You have more control over your interview than you might think – it’s all in your preparation where you practice focusing on transferable skills related to KSAs. During the oral interview, it is up to you to highlight and prioritize the points that demonstrate your “proven” ability to assume the role.

Compare the candidate who simply talks about what they “would do” at work, and those who actually demonstrate what they “have already done” who meet similar criteria for the job. If you can weave “success stories” into your response, you will be a stronger candidate. Success stories are short snapshots showcasing the key skills that have been demonstrated.

Promotional interview preparation tip

Consider using the acronym CARS:

  • What was the challenge you faced?
  • What was the action you took?
  • What was the results of your action?
  • How was that a Success?

Describing your skills to an oral jury can be daunting. In fact, public speaking is the number one fear for many people. Look for opportunities to practice your speaking skills by giving presentations such as Toastmasters or community groups where you present your background and experience. Just remember that the keys to preparing and delivering effective speeches require you to ask yourself:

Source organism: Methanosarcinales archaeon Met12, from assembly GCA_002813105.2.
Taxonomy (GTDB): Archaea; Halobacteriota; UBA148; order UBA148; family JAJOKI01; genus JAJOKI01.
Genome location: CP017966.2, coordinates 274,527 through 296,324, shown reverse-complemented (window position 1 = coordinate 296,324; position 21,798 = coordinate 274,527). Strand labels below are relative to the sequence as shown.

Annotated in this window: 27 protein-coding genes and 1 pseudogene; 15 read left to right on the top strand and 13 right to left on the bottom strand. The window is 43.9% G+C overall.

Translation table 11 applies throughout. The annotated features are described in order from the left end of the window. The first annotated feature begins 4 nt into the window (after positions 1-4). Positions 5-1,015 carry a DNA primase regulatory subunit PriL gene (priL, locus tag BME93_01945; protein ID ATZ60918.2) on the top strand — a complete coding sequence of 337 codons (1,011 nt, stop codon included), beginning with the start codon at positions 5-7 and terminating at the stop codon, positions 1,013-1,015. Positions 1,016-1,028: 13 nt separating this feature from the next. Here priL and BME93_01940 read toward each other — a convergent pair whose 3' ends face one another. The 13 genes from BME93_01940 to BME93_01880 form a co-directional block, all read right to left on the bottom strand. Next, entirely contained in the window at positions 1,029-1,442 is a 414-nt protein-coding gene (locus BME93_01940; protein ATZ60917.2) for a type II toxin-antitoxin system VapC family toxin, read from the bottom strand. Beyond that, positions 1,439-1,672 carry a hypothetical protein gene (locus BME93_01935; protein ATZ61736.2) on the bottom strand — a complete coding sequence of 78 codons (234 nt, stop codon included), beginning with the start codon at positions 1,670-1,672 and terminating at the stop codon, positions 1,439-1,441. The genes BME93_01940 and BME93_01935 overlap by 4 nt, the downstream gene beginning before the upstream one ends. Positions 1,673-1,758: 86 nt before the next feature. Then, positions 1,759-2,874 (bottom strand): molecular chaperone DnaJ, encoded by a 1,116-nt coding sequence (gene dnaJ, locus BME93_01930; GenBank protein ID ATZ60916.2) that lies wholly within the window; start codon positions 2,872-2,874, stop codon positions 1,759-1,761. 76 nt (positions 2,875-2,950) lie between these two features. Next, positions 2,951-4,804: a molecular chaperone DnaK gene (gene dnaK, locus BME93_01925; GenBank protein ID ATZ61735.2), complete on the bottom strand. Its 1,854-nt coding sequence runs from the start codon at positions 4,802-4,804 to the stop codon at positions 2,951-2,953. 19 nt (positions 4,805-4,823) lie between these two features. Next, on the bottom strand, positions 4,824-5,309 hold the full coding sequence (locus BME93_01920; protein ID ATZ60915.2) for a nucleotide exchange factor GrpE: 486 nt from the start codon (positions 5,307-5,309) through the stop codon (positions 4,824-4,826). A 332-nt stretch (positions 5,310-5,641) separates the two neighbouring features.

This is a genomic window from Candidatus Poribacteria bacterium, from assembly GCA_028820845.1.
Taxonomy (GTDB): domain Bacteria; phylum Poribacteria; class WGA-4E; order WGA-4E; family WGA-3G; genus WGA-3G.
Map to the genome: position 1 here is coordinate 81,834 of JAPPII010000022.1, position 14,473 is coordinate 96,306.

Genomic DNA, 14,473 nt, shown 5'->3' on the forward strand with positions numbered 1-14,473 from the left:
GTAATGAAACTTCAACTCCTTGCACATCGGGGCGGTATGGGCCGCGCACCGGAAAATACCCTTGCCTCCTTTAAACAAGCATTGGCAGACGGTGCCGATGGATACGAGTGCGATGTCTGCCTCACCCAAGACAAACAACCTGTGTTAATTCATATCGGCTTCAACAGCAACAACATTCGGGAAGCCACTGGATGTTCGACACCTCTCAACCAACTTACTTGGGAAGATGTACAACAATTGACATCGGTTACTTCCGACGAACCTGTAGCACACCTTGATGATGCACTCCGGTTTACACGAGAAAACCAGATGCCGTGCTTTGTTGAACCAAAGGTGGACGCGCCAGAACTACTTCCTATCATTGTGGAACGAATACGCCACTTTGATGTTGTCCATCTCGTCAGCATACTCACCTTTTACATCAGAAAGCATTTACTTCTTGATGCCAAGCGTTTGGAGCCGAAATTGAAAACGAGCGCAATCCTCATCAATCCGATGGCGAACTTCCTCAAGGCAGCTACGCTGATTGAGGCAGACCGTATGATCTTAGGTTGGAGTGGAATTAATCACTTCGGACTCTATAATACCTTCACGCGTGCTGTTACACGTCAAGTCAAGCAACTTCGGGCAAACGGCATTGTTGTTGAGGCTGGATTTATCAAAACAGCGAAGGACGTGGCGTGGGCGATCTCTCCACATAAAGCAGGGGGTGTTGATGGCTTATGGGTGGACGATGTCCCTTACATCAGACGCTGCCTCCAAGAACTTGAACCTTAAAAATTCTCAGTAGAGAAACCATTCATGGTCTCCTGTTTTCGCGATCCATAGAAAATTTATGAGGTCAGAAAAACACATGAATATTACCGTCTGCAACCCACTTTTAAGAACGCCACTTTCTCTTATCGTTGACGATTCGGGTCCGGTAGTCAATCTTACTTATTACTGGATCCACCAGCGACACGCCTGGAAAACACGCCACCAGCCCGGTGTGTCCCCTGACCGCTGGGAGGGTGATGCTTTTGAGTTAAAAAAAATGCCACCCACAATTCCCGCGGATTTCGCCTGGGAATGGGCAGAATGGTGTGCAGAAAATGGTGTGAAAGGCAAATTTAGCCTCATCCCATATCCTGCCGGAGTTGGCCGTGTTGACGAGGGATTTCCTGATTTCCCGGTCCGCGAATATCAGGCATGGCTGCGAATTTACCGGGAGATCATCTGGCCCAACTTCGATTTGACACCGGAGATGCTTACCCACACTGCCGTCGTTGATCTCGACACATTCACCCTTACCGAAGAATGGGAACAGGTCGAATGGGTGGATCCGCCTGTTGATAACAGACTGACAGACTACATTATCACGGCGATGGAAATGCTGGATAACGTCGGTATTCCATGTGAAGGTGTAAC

• Who is your audience? Reviewers who are most likely two ranks above your current rank.
  • What’s in it for them? Their motivation to listen is to select candidates who have demonstrated their level of readiness for the new position.

Tip for preparing the opening statement

Start backing up! While some will simply look for “tips and tricks” to prepare for a promotion process, those who can successfully demonstrate their leadership skills are more likely to do better in their interview.

Candidates often start with when they joined the department, number of years in the department, and a list of various assignments they’ve had, such as patrol, traffic, investigation, SWAT, K-9, detectives. For example, we often hear statements like, “I joined the police department on (date), and after police school I worked on patrol for six years. Then I was a K-9 manager for three years, then joined SWAT for two years. Then I worked in detectives, first in the robbery for two years, then in the heist for the last three years. (The dates are only examples.) Now I have decided that it is time for me to become a sergeant.

[RELATED: How to develop a winning opening statement]

Correctional officers may include: “I have worked as a correctional officer for the past six years, including two years in Special Custody Intervention Teams (SRTs) or Correctional Emergency Response Teams (CERT ). I am a certified defensive tactics instructor and non-lethal force instructor and teach at the correctional academy. I was also part of the cell extraction team and am certified in high risk inmate movement and transport. I am also trained in inmate suicide prevention and received two commendations for helping deter two inmates from attempting suicide.